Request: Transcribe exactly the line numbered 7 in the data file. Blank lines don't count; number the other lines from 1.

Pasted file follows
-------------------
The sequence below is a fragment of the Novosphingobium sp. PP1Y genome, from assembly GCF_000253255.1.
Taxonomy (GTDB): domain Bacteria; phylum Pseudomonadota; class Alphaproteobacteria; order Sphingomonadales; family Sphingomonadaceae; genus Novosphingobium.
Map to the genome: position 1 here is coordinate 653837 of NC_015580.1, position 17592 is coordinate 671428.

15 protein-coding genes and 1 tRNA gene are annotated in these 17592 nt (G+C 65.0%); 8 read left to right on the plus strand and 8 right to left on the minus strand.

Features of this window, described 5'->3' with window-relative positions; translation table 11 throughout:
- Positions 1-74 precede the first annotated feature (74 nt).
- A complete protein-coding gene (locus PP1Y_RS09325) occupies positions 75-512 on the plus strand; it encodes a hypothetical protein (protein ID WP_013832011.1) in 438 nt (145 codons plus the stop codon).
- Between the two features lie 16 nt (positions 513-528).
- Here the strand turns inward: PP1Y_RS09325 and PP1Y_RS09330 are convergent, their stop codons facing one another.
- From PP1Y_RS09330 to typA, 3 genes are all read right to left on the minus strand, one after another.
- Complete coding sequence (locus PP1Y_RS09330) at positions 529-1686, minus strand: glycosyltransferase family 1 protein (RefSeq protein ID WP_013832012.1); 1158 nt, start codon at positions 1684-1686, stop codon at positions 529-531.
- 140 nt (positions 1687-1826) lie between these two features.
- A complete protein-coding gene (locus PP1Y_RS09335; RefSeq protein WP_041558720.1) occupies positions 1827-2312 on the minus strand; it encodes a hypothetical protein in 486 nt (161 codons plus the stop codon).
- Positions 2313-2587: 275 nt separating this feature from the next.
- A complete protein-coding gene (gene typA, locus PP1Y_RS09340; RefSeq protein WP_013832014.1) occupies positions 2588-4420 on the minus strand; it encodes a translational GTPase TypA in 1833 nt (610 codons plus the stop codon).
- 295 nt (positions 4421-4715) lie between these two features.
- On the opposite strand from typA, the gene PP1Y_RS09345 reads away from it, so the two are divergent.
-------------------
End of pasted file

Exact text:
- A complete protein-coding gene (locus PP1Y_RS09325) occupies positions 75-512 on the plus strand; it encodes a hypothetical protein (protein ID WP_013832011.1) in 438 nt (145 codons plus the stop codon).